But what if…? How to Support Children Who Have Been Sexually Abused

Imagine that you planted a tree. You meticulously prepared the soil. Then you carefully put the tree in the ground and even put stakes next to it to help it grow straight. You did everything you could to make sure that the tree had every opportunity to develop. Now imagine that after all of your thorough preparation, you didn’t do anything else for the tree. You didn’t water, you didn’t fertilize—the tree was left to do the best it could on its own.

Think of this analogy in the context of helping a child who has been sexually abused. When you initially found out about the abuse, maybe you did everything you were supposed to: you listened to the child, you reported the abuse, you even ensured that the child got therapy. You should feel good that you’re putting your child on the path to recovery. Unfortunately, recovery doesn’t typically happen from responding in the moment and then moving on. Your initial response is important, but what do you do in the weeks, months, or even years after the abuse has occurred?

Provide consistent support

As you deal with the repercussions of the abuse, you might get discouraged. You’re probably angry at the perpetrator. Dealing with authorities or the legal system could leave you worn out. It can be easy for children to interpret the anger and frustration you feel toward the situation as directed toward them. Keep making it clear to the child that what happened wasn’t their fault and you’re not angry at them. Also, you might not be able to provide all the help your child needs yourself. Therapy can be a key to recovery, and it might need to go on for a while.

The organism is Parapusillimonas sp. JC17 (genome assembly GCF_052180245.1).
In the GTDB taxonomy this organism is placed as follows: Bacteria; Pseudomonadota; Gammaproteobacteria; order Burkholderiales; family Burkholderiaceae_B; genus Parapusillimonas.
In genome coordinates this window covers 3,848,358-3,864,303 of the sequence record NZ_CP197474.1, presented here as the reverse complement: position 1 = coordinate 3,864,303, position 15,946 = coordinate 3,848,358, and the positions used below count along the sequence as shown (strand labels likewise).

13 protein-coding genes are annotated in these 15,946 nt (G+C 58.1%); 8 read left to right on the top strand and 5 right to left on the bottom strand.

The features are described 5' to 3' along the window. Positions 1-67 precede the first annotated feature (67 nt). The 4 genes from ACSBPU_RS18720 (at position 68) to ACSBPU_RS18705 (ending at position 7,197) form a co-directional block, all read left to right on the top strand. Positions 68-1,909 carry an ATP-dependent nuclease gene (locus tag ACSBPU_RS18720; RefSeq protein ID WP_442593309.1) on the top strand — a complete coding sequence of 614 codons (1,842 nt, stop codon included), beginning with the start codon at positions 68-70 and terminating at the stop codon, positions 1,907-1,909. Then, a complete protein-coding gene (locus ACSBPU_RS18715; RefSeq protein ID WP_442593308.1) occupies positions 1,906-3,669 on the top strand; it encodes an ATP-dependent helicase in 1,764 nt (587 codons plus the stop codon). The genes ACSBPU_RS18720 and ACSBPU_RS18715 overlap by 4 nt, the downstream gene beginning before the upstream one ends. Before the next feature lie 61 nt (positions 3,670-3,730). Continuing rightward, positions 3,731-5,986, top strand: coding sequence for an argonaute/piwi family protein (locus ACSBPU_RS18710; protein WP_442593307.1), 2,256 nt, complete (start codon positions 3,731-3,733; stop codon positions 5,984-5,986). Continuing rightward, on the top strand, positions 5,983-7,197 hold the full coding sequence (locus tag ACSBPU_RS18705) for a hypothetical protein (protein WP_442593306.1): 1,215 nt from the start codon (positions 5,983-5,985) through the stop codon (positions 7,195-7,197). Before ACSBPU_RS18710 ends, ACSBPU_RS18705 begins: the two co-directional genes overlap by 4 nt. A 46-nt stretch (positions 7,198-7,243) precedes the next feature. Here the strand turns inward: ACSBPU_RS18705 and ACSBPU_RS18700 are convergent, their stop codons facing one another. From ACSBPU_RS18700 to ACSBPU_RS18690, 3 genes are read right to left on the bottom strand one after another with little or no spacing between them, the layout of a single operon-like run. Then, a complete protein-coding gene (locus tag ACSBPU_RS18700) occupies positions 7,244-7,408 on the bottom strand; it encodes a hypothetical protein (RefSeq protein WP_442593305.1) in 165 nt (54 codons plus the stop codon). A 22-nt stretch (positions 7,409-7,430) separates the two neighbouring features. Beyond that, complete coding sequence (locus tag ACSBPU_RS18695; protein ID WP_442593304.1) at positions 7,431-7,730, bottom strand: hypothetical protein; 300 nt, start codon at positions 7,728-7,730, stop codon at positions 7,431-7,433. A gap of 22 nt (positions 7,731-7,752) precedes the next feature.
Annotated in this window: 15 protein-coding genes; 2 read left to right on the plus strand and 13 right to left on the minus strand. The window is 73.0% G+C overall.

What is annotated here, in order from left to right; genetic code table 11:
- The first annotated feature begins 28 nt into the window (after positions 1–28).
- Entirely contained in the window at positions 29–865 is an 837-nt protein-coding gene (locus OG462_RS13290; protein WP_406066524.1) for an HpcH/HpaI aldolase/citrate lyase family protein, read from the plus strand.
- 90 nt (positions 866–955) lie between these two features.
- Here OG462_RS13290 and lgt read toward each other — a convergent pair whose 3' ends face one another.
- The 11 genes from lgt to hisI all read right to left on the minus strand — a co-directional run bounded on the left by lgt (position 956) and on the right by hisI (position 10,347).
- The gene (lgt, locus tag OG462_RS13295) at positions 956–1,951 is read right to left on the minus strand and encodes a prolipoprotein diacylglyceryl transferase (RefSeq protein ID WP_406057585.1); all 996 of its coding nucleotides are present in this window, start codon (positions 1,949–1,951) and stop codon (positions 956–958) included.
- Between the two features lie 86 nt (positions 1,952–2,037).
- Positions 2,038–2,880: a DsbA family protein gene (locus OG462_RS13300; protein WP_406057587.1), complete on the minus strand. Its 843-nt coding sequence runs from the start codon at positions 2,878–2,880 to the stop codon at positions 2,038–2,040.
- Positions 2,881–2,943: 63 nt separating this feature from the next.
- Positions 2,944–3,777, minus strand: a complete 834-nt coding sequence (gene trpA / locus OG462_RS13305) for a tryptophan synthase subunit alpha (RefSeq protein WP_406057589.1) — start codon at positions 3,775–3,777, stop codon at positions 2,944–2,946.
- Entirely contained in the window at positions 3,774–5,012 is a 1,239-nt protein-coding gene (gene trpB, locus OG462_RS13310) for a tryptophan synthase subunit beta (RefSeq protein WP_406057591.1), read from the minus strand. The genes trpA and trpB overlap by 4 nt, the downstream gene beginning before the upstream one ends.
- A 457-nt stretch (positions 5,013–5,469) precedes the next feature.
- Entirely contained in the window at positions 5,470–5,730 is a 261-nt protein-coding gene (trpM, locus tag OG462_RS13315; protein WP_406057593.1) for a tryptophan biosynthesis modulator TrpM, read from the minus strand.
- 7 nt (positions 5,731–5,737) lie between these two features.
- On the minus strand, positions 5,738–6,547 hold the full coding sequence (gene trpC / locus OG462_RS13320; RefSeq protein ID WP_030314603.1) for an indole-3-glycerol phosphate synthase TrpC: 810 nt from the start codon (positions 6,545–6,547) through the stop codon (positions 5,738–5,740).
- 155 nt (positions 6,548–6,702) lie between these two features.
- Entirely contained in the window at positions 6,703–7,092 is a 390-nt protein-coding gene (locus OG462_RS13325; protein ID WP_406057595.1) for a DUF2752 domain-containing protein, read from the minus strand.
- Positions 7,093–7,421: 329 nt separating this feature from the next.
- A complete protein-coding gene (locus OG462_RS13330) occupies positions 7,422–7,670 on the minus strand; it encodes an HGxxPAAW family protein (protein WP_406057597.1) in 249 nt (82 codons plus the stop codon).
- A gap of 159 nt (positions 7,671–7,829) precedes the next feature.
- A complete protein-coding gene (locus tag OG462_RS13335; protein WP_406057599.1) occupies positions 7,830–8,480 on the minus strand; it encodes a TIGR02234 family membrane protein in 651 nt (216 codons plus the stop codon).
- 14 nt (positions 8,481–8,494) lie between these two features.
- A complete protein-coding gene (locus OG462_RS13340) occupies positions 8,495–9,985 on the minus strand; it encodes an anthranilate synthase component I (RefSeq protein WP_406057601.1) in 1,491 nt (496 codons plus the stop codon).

Think about getting a victim advocate

The legal system often gets involved in cases of childhood sexual abuse. Navigating the intricacies of the court can feel overwhelming. You might have questions: What’s your role in an investigation? Will someone be charged with a crime? How long will it take? What if you need a no contact order? An advocate can answer your questions and help you through the lengthy legal process. Consult the directory of crime victim services sponsored by the Office for Victims of Crime to find an advocate in your area.

Consider your own self-care

When dealing with sexual abuse, the child needs to be the priority, but your own well-being is also important. You are probably experiencing intense emotions, and you don’t want your emotions to turn into unproductive behavior like self-blame or blaming the child. If you feel like it will be helpful, seek out professional help. Also, if you need to talk through the situation, be prudent in selecting other people. You want to be open and honest about what happened, but you’re sharing sensitive, personal information about your child. Your child might not want everyone to know.

Increase your understanding of abuse

You probably have lots of questions about abuse and the potential impact it can have on your child. The more you can inform yourself, the more empowered you will be to help. One good resource is The Body Keeps the Score by Bessel van der Kolk.

Dealing with sexual abuse trauma can take a long time. Your reactions in the beginning are important, but your ongoing response to the situation is going to have a big impact. Just as a tree takes lots of time and care to grow, your child will need steady and consistent support through the healing process. The results will be worth it.